As they reach the stage when they’re approaching profitability, fast-growth companies have a choice: They can either focus on profits or on market share and scale. Our preference is that they continue to focus on growth. Although this, in turn, stimulates economic activity and employment in the wider economy, that’s not the main reason we favor this route. We simply think it’s good business to build markets and market share rather than focus on profitability, which can be delayed and deferred.
In our portfolio alone, there are at least 20 European-born companies who are building significant businesses. Last year, these companies had combined 2011 revenues of €1.3 billion and grew by around 75 percent on average, year on year. But in order to continue that momentum, particularly if companies are not maintaining enough internally generated cash flow, then they need to raise capital in order to continue growing.
However, it’s well-documented that loan capital is difficult for fast growth, yet pre-profit, companies to obtain, which is why such businesses are caught in a dilemma: They either have to slow down their growth and double-down on generating cash, or they’ve got to find another means with which to raise capital.
We would argue that given the nature of their growth patterns and ambitions, the best later-stage companies should be raising long-term equity capital, by tapping institutional finance and look at listing themselves on public markets which now may include the new high-growth segment on the London Stock Exchange, or on AIM.
Highly effective, if somewhat elaborate, constructs have been created by government to address the difficulties that fast-growth companies face when seeking to obtain equity capital – these include EIS and SEIS. However, we think more can be done to increase participation in the growth economy.
Indeed, we know of at least 20-30 IPO-ready European tech companies today, like Wonga, Zoopla, JustEat and Mimecast, that are poised to capitalize on the global Internet economy and perhaps enter the pantheon of great public companies.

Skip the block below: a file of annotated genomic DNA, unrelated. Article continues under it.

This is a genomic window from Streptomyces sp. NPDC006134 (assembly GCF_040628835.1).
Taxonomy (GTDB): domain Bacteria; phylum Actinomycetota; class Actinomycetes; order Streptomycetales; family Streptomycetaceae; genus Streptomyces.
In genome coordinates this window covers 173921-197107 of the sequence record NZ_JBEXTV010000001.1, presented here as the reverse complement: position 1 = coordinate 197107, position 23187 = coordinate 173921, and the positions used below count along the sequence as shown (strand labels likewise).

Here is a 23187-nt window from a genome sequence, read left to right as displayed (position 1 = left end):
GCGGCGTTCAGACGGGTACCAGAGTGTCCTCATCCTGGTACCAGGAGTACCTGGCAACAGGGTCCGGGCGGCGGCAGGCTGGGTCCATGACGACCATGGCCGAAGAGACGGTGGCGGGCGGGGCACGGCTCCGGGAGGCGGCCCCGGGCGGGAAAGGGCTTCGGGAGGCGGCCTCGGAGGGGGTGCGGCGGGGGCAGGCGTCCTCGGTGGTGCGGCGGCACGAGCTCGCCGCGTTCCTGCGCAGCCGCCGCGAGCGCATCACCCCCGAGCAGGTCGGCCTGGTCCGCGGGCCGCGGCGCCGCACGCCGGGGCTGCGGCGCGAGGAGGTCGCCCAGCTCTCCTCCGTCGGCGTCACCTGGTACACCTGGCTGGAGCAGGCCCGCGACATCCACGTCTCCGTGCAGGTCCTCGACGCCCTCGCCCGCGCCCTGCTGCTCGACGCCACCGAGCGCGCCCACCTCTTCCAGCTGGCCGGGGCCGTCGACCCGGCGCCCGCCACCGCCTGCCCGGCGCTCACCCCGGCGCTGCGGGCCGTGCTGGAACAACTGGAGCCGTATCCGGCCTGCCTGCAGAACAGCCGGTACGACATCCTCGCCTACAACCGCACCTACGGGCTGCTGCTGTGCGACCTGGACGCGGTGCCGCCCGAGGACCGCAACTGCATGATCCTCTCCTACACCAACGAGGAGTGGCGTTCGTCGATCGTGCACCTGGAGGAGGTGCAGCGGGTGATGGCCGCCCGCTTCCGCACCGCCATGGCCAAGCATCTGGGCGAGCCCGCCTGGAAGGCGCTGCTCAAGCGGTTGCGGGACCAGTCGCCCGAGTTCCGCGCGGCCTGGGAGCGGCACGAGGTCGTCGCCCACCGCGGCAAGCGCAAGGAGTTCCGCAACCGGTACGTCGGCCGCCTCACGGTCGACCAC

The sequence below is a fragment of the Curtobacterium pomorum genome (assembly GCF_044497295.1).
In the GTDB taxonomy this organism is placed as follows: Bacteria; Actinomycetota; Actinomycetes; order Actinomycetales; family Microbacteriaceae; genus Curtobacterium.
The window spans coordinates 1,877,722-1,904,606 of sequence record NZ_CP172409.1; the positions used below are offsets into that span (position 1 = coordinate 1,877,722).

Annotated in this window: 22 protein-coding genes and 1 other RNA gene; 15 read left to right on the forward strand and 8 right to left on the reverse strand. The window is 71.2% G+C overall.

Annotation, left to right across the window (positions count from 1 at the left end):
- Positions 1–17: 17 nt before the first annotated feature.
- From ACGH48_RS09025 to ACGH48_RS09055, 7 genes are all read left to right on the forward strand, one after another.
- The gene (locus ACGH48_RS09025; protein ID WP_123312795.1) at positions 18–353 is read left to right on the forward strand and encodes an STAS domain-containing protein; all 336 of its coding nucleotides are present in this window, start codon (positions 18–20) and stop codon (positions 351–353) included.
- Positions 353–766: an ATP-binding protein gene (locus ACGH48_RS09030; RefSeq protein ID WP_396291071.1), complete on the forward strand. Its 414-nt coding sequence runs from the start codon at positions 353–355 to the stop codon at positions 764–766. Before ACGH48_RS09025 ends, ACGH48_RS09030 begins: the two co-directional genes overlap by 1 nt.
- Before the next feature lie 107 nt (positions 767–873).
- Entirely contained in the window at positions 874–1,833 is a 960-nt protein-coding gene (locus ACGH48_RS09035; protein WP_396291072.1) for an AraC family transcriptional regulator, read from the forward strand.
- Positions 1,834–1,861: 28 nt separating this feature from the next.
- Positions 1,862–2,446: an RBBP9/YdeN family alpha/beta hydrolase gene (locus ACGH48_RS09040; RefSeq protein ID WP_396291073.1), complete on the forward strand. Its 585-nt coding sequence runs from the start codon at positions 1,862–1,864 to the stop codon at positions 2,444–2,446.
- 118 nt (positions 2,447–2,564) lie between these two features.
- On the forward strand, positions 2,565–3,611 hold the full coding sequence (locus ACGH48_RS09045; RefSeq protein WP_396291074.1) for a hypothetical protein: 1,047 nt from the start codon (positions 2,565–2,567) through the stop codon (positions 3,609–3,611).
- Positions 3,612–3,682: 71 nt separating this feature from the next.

That’s why, as George Osborne fine-tunes his Budget, Index Ventures is supportive of others including the CBI, Tech City, NESTA, city of London – calling for the abolition of stamp duty on investments in shares in this particular sector as a straightforward and low-cost way of encouraging more capital to these companies.
In addition to the removal of stamp duty from AIM (where it accounts for just 3 percent – or £72 million – of total revenues collected by this tax), the London Stock Exchange is arguing for it not to be applied to the High Growth Segment when it comes on stream. This tax represents 65 percent of the cost of trading and increases the cost of public equity capital by 15 percent. It is, of course, highly significant that stamp duty is an anomaly in the public markets. For example while the French government recently introduced a Financial Transaction Tax, it exempted businesses with a market cap of under €1 billion.
Stamp duty has become almost totemic among taxes, but were the Treasury to waive it, it would boost focus on the sector, which will re-energise the investment pool for high-growth companies and SMEs and, in turn, help stimulate the very growth that the chancellor craves. After all, according to NESTA, high-growth firms make up just 7 percent of all U.K. firms, but generate more than half of all new jobs and are particularly resilient in a recession.
Now that the IPO market is experiencing an uptick and stocks have reached five-year highs, this budget offers a unique opportunity to open up U.K. equity markets that the government should seize.